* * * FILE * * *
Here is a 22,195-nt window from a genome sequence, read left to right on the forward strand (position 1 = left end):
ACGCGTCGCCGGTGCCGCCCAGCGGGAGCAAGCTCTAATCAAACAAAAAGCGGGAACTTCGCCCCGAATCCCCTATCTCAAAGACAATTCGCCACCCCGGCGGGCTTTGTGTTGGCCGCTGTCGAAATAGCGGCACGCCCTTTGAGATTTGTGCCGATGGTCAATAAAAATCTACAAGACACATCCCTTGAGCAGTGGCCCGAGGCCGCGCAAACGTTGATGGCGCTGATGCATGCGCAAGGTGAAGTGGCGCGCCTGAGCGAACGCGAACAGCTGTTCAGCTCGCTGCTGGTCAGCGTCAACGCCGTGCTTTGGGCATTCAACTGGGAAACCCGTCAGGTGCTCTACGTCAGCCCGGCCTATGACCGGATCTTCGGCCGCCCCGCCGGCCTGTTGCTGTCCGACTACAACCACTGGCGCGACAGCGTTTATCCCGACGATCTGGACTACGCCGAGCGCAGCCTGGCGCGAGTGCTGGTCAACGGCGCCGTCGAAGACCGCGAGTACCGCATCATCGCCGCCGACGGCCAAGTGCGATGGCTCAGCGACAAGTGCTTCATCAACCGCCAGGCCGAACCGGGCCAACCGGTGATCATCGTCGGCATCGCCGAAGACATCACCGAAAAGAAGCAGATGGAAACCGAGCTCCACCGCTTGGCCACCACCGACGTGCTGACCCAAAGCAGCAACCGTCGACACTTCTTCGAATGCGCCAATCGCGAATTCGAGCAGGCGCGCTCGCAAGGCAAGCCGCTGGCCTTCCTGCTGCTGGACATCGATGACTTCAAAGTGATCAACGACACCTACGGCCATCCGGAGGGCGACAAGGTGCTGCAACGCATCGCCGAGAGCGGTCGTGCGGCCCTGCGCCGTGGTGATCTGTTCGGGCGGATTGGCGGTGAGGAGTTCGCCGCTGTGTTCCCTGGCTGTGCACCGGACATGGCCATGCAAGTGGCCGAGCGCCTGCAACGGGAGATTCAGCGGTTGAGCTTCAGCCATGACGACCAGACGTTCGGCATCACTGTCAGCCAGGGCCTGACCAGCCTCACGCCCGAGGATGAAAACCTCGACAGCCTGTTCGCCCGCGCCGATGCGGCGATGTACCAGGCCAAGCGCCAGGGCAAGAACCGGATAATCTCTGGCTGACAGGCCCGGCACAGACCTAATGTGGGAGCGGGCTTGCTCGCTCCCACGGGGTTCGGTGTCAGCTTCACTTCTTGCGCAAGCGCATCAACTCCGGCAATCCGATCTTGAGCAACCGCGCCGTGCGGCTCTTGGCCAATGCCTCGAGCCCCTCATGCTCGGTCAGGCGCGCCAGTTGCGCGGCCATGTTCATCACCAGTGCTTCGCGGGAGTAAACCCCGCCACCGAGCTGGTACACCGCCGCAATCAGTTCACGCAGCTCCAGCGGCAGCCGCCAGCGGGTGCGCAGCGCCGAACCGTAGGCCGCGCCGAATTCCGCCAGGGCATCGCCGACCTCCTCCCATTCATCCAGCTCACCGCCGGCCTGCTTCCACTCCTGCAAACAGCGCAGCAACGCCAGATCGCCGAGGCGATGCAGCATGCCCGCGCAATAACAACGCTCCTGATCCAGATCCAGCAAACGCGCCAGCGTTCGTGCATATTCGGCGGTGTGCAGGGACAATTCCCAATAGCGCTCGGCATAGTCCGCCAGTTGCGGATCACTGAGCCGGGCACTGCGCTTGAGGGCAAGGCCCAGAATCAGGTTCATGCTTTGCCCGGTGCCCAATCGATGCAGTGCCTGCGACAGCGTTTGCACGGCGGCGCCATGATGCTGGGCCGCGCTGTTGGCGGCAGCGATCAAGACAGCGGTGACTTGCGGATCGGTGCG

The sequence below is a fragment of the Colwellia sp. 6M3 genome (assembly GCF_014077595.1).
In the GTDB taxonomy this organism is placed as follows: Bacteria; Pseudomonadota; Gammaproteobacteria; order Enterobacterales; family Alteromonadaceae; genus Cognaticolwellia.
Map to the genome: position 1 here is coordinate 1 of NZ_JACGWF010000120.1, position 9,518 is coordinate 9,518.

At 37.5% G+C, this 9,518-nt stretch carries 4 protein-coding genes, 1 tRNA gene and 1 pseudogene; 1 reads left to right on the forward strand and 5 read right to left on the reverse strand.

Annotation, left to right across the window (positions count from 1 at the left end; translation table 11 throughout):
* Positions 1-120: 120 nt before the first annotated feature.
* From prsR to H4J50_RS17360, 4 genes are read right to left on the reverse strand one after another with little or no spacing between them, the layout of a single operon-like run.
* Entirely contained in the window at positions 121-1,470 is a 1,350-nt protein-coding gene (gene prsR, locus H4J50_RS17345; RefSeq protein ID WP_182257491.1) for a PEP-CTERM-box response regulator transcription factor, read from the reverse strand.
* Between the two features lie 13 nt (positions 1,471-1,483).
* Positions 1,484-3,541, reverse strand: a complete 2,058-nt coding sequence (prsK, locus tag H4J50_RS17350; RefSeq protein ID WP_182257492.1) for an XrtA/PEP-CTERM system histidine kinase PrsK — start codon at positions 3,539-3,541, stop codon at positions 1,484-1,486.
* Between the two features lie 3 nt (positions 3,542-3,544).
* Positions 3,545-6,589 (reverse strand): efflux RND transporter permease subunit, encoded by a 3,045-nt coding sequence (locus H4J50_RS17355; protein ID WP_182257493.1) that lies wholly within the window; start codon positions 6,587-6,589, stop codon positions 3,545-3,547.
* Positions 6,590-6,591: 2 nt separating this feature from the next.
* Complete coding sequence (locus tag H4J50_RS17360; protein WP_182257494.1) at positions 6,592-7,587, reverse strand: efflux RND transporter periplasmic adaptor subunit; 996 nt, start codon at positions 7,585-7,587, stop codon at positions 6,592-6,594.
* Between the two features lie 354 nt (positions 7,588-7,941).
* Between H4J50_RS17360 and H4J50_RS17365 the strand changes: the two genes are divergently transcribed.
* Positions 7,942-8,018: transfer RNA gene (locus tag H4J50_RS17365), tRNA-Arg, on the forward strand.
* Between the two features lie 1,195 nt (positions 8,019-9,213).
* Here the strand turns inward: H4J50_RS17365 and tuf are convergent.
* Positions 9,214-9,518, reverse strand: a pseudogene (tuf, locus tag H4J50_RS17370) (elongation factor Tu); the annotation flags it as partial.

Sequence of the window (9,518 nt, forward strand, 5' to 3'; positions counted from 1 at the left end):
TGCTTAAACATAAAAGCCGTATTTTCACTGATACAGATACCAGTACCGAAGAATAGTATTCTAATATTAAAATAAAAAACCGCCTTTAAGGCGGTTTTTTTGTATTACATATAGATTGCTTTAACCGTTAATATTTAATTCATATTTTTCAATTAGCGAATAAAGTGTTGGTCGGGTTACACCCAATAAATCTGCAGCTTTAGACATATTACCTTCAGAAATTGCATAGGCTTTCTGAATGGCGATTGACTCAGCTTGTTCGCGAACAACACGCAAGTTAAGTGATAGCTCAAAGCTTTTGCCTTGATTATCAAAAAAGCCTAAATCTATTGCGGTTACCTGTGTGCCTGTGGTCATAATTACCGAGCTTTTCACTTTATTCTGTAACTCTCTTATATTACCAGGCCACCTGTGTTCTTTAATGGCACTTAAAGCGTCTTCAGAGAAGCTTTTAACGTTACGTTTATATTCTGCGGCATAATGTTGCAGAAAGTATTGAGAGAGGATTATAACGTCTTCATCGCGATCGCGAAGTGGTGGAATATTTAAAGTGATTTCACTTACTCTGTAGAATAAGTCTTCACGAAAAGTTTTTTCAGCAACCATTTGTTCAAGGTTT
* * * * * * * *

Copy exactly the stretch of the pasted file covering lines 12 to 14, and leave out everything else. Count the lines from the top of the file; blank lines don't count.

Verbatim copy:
* Positions 1,484-3,541, reverse strand: a complete 2,058-nt coding sequence (prsK, locus tag H4J50_RS17350; RefSeq protein ID WP_182257492.1) for an XrtA/PEP-CTERM system histidine kinase PrsK — start codon at positions 3,539-3,541, stop codon at positions 1,484-1,486.
* Between the two features lie 3 nt (positions 3,542-3,544).
* Positions 3,545-6,589 (reverse strand): efflux RND transporter permease subunit, encoded by a 3,045-nt coding sequence (locus H4J50_RS17355; protein ID WP_182257493.1) that lies wholly within the window; start codon positions 6,587-6,589, stop codon positions 3,545-3,547.